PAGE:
There is limited information about pathogenetic mechanisms explaining how ELC might correlate with atherosclerosis. In an autopsy-based report, it was suggested that “one of the underlying pathogenetic mechanisms involved in the progression of atherosclerosis, possible related to collagen metabolism, may also occur in the skin” . It has also been suggested that the ELC might be genetically determined and related to the occurrence of atherosclerosis, which might explain its different prevalence according to race/ethnicity .
The present study has limitations. Results may not be generalized to other races/ethnic groups but are of value for Amerindians, a population where the association between ELC and atherosclerosis has not been previously investigated. In addition, we cannot rule out the presence of some hidden confounders (such as asymptomatic coronary artery disease), which can modify the final results obtained in the multivariate model. Also, the possibility of a statistical type 2 error cannot be completely ruled out, because the statistical power of our sample was 57.5%. Major strengths include the population-based design with unbiased enrollment of participants and the models used to evaluate the influence of age on the association between ELC and abnormal ABI determinations.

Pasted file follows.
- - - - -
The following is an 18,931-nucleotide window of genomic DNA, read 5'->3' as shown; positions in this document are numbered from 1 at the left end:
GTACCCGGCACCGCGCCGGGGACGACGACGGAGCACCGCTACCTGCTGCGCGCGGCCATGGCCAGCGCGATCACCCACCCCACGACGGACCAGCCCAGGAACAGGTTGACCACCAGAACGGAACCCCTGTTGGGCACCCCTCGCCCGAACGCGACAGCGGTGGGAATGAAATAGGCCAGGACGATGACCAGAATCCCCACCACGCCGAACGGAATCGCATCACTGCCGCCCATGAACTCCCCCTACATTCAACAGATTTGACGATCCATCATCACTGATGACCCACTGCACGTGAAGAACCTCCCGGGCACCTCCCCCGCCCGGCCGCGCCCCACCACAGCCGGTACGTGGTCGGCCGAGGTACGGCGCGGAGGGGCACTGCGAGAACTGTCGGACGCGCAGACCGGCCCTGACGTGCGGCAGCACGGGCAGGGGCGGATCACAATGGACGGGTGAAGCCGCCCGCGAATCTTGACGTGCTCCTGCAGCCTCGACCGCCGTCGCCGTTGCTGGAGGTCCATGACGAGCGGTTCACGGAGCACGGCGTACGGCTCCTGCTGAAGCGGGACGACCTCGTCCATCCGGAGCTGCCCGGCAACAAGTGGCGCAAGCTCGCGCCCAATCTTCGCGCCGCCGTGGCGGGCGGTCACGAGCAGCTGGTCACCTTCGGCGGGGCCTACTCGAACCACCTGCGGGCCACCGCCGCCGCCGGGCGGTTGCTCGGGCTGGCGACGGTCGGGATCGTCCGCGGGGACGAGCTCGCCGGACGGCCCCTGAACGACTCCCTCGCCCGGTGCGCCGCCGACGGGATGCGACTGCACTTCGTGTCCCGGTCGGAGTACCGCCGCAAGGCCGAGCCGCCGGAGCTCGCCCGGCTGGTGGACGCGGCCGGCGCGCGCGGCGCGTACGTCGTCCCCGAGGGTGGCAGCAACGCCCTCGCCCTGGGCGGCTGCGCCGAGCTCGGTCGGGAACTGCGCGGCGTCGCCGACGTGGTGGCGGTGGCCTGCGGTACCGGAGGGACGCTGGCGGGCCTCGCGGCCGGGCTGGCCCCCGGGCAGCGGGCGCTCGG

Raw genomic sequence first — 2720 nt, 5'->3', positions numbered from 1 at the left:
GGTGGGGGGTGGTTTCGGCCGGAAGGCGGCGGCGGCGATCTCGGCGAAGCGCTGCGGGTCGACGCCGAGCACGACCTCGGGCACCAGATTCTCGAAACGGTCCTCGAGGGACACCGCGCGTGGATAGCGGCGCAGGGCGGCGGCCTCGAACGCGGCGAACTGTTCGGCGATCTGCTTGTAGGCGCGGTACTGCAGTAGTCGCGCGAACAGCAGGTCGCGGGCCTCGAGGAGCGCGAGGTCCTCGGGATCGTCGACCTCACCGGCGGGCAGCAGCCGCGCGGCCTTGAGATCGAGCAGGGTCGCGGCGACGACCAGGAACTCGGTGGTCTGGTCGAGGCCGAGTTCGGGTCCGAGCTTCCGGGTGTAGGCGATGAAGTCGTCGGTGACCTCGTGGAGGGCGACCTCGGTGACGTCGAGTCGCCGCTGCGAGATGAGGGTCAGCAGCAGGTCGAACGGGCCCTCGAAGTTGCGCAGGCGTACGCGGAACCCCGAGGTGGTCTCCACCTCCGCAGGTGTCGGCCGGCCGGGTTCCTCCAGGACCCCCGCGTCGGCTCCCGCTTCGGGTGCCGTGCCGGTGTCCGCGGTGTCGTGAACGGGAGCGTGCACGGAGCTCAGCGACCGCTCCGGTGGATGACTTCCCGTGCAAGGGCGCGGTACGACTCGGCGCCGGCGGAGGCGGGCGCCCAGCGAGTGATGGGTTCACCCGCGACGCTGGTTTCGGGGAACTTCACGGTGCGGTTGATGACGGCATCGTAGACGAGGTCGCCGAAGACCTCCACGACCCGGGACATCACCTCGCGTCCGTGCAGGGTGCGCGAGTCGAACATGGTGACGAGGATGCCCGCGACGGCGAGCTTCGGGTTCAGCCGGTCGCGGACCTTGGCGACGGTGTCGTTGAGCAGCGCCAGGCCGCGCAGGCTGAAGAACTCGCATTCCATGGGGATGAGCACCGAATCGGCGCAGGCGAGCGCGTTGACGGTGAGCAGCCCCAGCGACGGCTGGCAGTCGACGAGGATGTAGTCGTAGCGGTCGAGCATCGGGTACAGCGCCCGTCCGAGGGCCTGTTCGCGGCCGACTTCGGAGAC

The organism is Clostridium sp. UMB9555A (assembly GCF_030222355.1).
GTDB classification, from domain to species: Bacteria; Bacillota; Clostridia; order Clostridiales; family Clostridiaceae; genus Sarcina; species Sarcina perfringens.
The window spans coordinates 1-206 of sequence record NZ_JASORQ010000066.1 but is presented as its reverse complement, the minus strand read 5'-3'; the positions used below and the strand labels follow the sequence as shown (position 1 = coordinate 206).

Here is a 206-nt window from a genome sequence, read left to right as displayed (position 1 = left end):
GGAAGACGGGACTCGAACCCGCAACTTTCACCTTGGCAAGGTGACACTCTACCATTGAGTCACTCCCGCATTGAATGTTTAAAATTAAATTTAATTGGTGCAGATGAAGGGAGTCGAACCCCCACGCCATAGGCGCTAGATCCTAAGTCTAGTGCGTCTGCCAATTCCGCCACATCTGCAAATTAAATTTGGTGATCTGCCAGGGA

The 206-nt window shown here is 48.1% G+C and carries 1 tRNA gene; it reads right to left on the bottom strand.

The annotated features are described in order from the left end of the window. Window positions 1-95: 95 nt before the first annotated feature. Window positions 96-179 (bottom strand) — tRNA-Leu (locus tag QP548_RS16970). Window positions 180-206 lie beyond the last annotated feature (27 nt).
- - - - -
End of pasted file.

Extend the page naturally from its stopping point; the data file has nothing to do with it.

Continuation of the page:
This study suggests that the association between ELC and abnormal ABI determinations is attenuated by the high prevalence of both conditions in older persons. ELC might not be useful for identifying candidates for ABI determination.
The data is confidential according to the policy of the authors’ institution.
Conflicts of Interest
The authors declare that they have no conflicts of interest.
This study was supported by Universidad Espíritu Santo-Ecuador.
- S. T. Frank, “Aural Sign of Coronary-Artery Disease,” The New England Journal of Medicine, vol. 289, no. 6, pp. 327-328, 1973.
- H. Shmilovich, V. Y. Cheng, R. Rajani et al., “Relation of diagonal ear lobe crease to the presence, extent, and severity of coronary artery disease determined by coronary computed tomography angiography,” American Journal of Cardiology, vol. 109, no. 9, pp. 1283–1287, 2012.
- M. Christoffersen, R. Frikke-Schmidt, P. Schnohr, G. B. Jensen, B. G. Nordestgaard, and A. Tybjærg-Hansen, “Visible age-related signs and risk of ischemic heart disease in the general population: A prospective cohort study,” Circulation, vol. 129, no. 9, pp. 990–998, 2014.